2. Teenage boys eat a lot. Normally, this wouldn’t bother me so much, but my teenage boy is a picky, picky eater. He likes processed foods, like Kraft’s Mac&Cheese (the kind in the blue box), when he could just as easily eat the fresh, homemade kind his mother (not me, the other mother) makes. Pretty much the only non-processed nutrition he consumes comes from fruit, veges and soy milk. Ok, and cheese and meat and cereal and pasta and bread. But that’s it. And I don’t mean lots of kinds of these things. There are two kinds of cheese (one wrapped in plastic), several kinds of meat and cereal, two kinds of pasta (including Mac&Cheese) and white, low GI bread. Oh, and pierogi.  No other non-processed food. Does coffee count as processed or non-processed? He drinks that too now (one cup a day only; he’s the only person in the house who likes it.) You might think I’m a terrible mother for letting him eat like this, but remember – when you’re a teenage boy, you know it all, and that includes what food you like. Besides, compared to what he used to eat, we are having victories every day. He tried sushi recently. He didn’t love it, but he tried it, and apparently it’s better than baked beans (another recent attempt). It seems resistance is futile after all.

3. Teenage boys break headphones. Sometimes I wonder if teenage boys realise there are actually a finite number of headphones in the world. And what do you do with broken headphones? There’s really no use for them. Can anyone think of a use for them? Mr Teeny-bop has just gone through three pairs in a month. I shudder when I think of the plastic-y, metal-y waste. I think I had one pair of headphones in all my teenage years. Then again, people didn’t walk around with their own personal soundtrack to life playing constantly inside their head (or from their iPod – however you’d like to describe it.) Maybe the next eco-unfriendly thing is increased hearing aid waste due to iPod-induced deafness. (I say waste, because I know teenage boys wearing hearing aids will lose or break the aids as quickly as they destroy headphones.)

4. Teenage boys do half-arsed chores around the house and call it done. For example, teenage boys mow the lawn and leave the cut grass out as green manure… on the concrete driveway. Call me sceptical, but I don’t think it’s going to enrich the soil too much there. Teenage boys don’t take as much care as they could when choosing which bin to tip the recycling into, because they are too busy thinking about lame Facebook applications and text messaging. Teenage boys don’t turn off the lights when they leave rooms. Teenage boys forget to turn the iron off (when they bother to iron). You may be sensing a pattern here. Yes, it’s the pattern of my irritation. Mothers of teenage boys have their own issues.

5. Teenage boys are even rougher on their shoes than pre-teen boys. I did not think this was possible, but apparently it is. Like broken headphones, what do you do with worn out shoes, I ask you? We have to buy new ones every term (roughly 12 weeks).

6. Teenage boys like lots of screen time. Wii, GameCube, YouTube, Facebook, MSN, text messaging, TV, DVD, camcorders, email… (I am looking at a screen a lot too, to be fair, but a lot of that is for my job.) Screen time takes electricity, and more of it means more electricity. Teenage boys also forget to turn appliances off. Before bed every night I do a round of the house, turning off computers, consoles, DVD players, TVs…

7. Teenage boys wear bigger clothes. This is fine, except it means I wash the same number of items, but I need to run more loads of laundry to fit everything in. I also run out of room on the clothes line. Trust me when I say that you should not try to circumvent this by overstuffing the washing machine. Teenage boys also smell, and if you don’t leave enough room for the clothes to get well scrubbed, the smell is going to linger. Even front loaders (which I have, and which apparently are supposed to be full during use as the agitation action is caused by the clothes rubbing together) do not do well being overstuffed.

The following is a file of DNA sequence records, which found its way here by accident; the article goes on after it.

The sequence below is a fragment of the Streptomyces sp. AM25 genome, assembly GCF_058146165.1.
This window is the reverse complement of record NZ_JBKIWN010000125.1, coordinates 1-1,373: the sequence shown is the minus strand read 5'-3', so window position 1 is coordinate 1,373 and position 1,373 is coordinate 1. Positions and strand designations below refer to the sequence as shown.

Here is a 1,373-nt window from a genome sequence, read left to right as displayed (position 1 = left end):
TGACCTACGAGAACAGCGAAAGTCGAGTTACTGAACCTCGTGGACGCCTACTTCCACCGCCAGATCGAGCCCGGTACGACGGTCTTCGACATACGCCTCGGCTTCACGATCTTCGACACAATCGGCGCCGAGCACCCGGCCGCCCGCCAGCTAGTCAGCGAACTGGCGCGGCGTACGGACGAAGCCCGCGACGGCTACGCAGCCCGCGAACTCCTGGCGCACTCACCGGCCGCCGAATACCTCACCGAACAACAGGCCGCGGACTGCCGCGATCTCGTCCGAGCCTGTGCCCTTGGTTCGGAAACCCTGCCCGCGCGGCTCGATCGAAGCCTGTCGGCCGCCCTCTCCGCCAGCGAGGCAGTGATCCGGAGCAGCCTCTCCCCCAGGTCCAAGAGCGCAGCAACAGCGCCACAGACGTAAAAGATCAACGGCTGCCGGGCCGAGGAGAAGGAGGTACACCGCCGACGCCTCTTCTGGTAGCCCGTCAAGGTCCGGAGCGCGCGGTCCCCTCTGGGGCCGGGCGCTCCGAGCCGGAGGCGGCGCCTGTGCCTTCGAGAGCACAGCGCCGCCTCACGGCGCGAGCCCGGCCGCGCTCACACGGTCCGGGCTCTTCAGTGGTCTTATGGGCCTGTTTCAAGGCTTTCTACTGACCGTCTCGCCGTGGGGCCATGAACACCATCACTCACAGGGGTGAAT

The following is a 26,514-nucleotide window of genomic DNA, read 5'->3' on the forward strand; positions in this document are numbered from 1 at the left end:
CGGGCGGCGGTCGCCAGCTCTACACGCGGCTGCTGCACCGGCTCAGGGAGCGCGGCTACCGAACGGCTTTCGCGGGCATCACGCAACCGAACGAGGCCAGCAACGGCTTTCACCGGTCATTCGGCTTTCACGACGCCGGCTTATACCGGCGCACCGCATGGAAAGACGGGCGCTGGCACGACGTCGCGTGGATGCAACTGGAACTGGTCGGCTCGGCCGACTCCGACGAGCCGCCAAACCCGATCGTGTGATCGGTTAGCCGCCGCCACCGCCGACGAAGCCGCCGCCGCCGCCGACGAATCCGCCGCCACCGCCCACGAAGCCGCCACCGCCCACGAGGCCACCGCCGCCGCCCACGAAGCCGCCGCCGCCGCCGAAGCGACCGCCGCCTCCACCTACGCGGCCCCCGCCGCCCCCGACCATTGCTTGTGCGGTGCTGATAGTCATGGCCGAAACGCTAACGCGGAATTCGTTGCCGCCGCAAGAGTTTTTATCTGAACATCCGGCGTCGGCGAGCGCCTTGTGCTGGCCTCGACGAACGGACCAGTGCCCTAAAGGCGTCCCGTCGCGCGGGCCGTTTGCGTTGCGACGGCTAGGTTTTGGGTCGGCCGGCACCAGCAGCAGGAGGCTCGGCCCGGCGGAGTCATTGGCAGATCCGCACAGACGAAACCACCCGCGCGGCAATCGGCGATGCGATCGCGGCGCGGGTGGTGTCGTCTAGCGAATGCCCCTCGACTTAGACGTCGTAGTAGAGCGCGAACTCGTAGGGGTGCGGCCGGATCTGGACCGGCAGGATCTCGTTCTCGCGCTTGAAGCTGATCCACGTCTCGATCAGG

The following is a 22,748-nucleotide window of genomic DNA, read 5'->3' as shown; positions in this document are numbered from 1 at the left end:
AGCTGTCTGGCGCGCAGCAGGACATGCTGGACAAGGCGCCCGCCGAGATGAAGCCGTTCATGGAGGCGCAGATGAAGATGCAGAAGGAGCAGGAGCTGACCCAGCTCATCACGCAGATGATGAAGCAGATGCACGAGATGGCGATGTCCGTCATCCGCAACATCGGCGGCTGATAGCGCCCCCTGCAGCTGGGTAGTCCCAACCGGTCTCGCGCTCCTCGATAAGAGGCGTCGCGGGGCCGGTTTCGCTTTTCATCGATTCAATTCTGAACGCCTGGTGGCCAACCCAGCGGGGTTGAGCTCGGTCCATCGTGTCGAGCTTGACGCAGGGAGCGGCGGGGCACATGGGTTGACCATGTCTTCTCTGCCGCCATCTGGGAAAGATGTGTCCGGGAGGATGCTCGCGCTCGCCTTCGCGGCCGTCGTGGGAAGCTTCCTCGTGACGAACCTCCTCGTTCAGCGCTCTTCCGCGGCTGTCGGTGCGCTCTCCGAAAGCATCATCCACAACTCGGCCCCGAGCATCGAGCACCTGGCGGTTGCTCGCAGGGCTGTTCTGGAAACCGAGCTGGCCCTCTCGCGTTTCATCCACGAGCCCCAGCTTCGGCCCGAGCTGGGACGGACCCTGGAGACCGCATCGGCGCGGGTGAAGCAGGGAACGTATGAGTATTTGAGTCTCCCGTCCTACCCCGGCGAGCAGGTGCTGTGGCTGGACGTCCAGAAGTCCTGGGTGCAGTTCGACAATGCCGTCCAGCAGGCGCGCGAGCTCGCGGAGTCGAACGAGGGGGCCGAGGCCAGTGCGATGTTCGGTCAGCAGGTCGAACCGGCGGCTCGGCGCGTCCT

8. As previously mentioned, teenage boys smell. Self-aware teenage boys (like my dear Mr Teeny-bop), try to circumvent this with deodorant. Unfortunately, mass marketing and peer pressure means Lynx body spray (not anti-perspirant), in a pressurised can, is the deodorant of choice. At least BO smells a little better when mixed with Lynx… even if it is sprayed so thickly I can taste it if I go into the bathroom after Mr Teeny-bop in the morning. Does anyone know what happens to spray cans when they are thrown away?

9. Teenage boys have a social life, which I am all for. Fortunately, living in a city permits a social life via bus, most of the time. However, the car trips we make to drop off/pick up are still considerably more than those made in pre-teen days. There’s just no way around the car and its links to suburbia unless there is dramatic social, demographic and economic change.

10. Teenage boys are rough on clothes. Socks wear out fast. The hems of shorts come down ‘by accident’. Shirts get stained. Jeans get ripped. Jumpers get covered in dog and cat fur. Hats get lost. Undies… well, ok. Undies wear pretty normally. But this brings us back to the first point – buying more clothes. Again. For a different reason. It’s a race to see whether he outgrows them or trashes them first.

Sometimes I think my efforts towards eco-consciousness are circumvented by my son. Sometimes my pattern of irritation feels ready to erupt into firey temper tantrums. (Yes, mothers have temper tantrums, they just look a lot different to kids’ temper tantrums.) Then my teenage  boy does something sweet, like invent an imaginary Italian bed and breakfast, complete with hand-written menu and fake accent, just so he can wear a manly apron and cook pancakes for me as Mother’s Day breakfast in bed, instead of adding to the consumer culture and buying me a gift I don’t really need.